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Laburnum: Wikis


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From Wikipedia, the free encyclopedia

"Indian laburnum" is the Golden Shower Tree, a distant relative of the genus Laburnum.
Common Laburnum – flowers
Scientific classification
Kingdom: Plantae
Division: Magnoliophyta
Class: Magnoliopsida
Order: Fabales
Family: Fabaceae
Subfamily: Faboideae
Tribe: Genisteae
Genus: Laburnum

Laburnum anagyroides
Laburnum alpinum

Laburnum (also called Golden Chain) is a genus of two species of small trees in the subfamily Faboideae of the pea family Fabaceae, Laburnum anagyroides (common laburnum) and L. alpinum (Alpine laburnum). They are native to the mountains of southern Europe from France to the Balkan Peninsula. Some botanists include a third species, Laburnum caramanicum, but this native of southeast Europe and Asia Minor is usually treated in a distinct genus Podocytisus, more closely allied to the brooms.

Laburnum tree in full flower.

They have yellow pea-flowers in pendulous racemes 10–30 cm (4–12 in) long in spring, which makes them very popular garden trees. In L. anagyroides the racemes are 10–20 cm (4–8 in) long, with densely packed flowers; in L. alpinum the racemes are 20–30 cm (8–12 in) long, but with the flowers sparsely along the raceme.

The leaves are trifoliate, somewhat like a clover, the leaflets typically 2–3 cm (¾–1¼ in) long in L. anagyroides and 4–5 cm (1½–2 in) long in L. alpinum.

Most garden specimens are of the hybrid between the two species, Laburnum × watereri (Voss's Laburnum), which combines the longer racemes of L. alpinum with the denser flowers of L. anagyroides; it also has the benefit of low seed production (Laburnum seed can poison anyone who mistakes the seeds for peas).

The yellow flowers are responsible for the old poetic name 'golden chain tree' (also spelled golden chaintree or goldenchain tree).

All parts of the plant are poisonous and can be lethal if consumed in excess. Symptoms of laburnum poisoning may include intense sleepiness, vomiting, convulsive movements, coma, slight frothing at the mouth and unequally dilated pupils. In some cases, diarrhea is very severe and at times the convulsions are markedly tetanic. The main toxin in the plant is Cytisine, a nicotinic receptor agonist. It is used as a food plant by the larvae of some Lepidoptera species including Buff-tip.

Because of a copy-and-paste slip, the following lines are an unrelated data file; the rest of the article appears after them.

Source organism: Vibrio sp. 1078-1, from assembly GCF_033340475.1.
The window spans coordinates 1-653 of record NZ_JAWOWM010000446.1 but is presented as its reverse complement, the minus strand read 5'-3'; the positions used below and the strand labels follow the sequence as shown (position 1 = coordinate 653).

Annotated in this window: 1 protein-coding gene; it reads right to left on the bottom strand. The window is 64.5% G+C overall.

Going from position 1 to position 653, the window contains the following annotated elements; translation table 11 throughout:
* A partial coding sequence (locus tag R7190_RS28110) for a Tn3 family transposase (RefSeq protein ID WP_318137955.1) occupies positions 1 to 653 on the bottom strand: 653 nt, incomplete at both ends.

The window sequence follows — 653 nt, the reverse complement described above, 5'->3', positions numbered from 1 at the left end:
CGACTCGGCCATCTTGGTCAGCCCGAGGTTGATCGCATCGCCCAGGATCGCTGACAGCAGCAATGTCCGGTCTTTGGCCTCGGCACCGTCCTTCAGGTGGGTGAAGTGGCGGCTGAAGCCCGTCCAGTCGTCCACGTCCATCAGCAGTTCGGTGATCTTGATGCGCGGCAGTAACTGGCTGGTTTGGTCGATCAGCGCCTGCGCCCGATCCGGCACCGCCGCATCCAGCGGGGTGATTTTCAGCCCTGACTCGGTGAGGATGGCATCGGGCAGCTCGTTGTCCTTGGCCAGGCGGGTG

The heart-wood of a laburnum may be used as a substitute for ebony or rosewood, very hard and a dark chocolate brown, with a butter-yellow sapwood.

Cultural references

In the TV mystery series Mother Love, Helena (Diana Rigg) muses over what plant she should use to poison a pair of children and chooses the laburnum, saying, "Laburnum! Such a pretty tree – and so many of them!"

Sylvia Plath referred to the image of the laburnum tree and "its blond colonnades" in her poem "The Arrival of the Bee Box", first published posthumously in the collection Ariel (1965).

Oscar Wilde referred to laburnum in his novel, The Picture of Dorian Gray, noting the "...honey-sweet and honey-colored blossoms of a laburnum...".

In Henrico County, Virginia, just outside of the Richmond city limits, Laburnum Avenue is one of the main thoroughfares. The street is lined with many laburnum trees.

In W. W. Jacobs' short story "The Monkey's Paw", the name of the house of the family is "Laburnum Villa", suggesting that the house is not as safe and protective as initially described.

The novel A Melon for Ecstasy by John Fortune and John Wells is, in part, about the main character's forbidden love affair with the laburnum in his back yard.

Laburnum seeds are the agent of suspected poisoning in the Daphne du Maurier novel My Cousin Rachel.

In Redwall novel Triss, the secret entrance to Brockhall is between an ash tree and a laburnum tree.

In Ted Hughes poem "The Laburnum Top," the central character goldfinch sits and feeds its young ones on this tree.

References and external links


1911 encyclopedia

Up to date as of January 14, 2010
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From LoveToKnow 1911

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Up to date as of January 23, 2010

From Wikispecies


Classification System: APG II (down to family level)

Main Page
Cladus: Eukaryota
Regnum: Plantae
Cladus: Angiospermae
Cladus: Eudicots
Cladus: core eudicots
Cladus: Rosids
Cladus: Eurosids I
Ordo: Fabales
Familia: Fabaceae
Subfamilia: Faboideae
Tribus: Genisteae
Genus: Laburnum
Species: L. alpinum - L. anagyroides - L. ×watereri


Laburnum Fabr.


  • International Legume Database & Information Service (version 10, November 2005)[1]

Vernacular names

Türkçe: Laburnum, Altınyağmuru


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